herald

Sunday 23 September 2018

Council urged to allow hotel complex at city Magdalene site

Plans to turn the last remaining Magdalene Laundry site into a hotel by preferred bidder Toyoko from Japan
Plans to turn the last remaining Magdalene Laundry site into a hotel by preferred bidder Toyoko from Japan

Dublin councillors are being urged to allow a Japanese hotel chain to build on a former Magdalene Laundry site, with the project described by officials as a "chance of a lifetime".

In a report to local representatives this week, Dublin City Council (DCC) chiefs outlined their reasons for selling off the former laundry site at Sean McDermott Street in the north inner city, with a Japanese firm as the preferred bidder.

Honour

Controversy has erupted over the plans amid calls to retain the site as a commemorative site to honour the women of the laundries.

However, council chiefs have described the site "strategic" with "great potential".

Japanese firm Toyoko has proposed a 350-room hotel with a restaurant and bar, a supermarket, 55 apartments and a community centre.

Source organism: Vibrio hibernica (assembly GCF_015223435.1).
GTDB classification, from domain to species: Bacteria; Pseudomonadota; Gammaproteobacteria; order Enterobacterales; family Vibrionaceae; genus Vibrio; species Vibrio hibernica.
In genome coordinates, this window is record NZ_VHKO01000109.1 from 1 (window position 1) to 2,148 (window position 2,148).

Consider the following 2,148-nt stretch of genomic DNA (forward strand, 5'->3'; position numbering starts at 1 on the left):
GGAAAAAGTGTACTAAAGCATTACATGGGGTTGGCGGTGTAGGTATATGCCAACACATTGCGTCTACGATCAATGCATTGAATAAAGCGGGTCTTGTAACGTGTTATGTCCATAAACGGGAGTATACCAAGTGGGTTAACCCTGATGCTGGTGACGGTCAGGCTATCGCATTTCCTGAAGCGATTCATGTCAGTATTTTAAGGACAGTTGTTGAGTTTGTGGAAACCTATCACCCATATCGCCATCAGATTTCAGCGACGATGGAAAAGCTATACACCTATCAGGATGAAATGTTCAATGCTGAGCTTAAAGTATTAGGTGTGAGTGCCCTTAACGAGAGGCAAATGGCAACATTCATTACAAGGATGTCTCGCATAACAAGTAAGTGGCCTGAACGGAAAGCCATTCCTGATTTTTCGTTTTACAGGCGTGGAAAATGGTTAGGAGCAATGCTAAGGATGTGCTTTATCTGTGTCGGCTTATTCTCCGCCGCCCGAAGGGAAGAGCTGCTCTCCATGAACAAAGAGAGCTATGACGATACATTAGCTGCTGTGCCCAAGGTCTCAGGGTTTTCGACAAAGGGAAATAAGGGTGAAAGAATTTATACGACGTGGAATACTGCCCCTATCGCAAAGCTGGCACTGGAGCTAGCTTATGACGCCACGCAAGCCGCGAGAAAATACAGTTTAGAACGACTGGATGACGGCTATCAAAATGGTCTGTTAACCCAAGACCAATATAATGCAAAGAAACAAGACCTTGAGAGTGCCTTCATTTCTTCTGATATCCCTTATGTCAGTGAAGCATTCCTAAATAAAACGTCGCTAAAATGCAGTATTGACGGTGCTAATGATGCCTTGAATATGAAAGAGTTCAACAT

It has also proposed to convert the chapel into a gallery or centre of reflection and plans include a commemorative garden, which DCC has pledged to make a condition of the sale.

The development would bring 700 construction jobs and 100 full-time positions when it is in operation.

Officials also defended the decision to use the site to att-ract commercial development instead of housing, saying aff- ordable housing would not be viable on the site and noting the concentration of social housing in the area.

"We believe this is a powerful opportunity and really the chance of a lifetime for the Sean McDermott Street area," the report reads.

Fine Gael councillor Ray McAdam welcomed the proposed sale and the inclusion of various elements including a commemoration.

"This mixed development proposal has the potential to regenerate an area that has suffered greatly at the hands of criminality, disadvantage and false political promises in the past," he said.

However, Social Democrats councillor Gary Gannon said the decision to sell the last laundry site was "morally wrong".

"There are no examples of a hotel transforming a marginalised community in the manner that DCC are suggesting this sale will do," he said.

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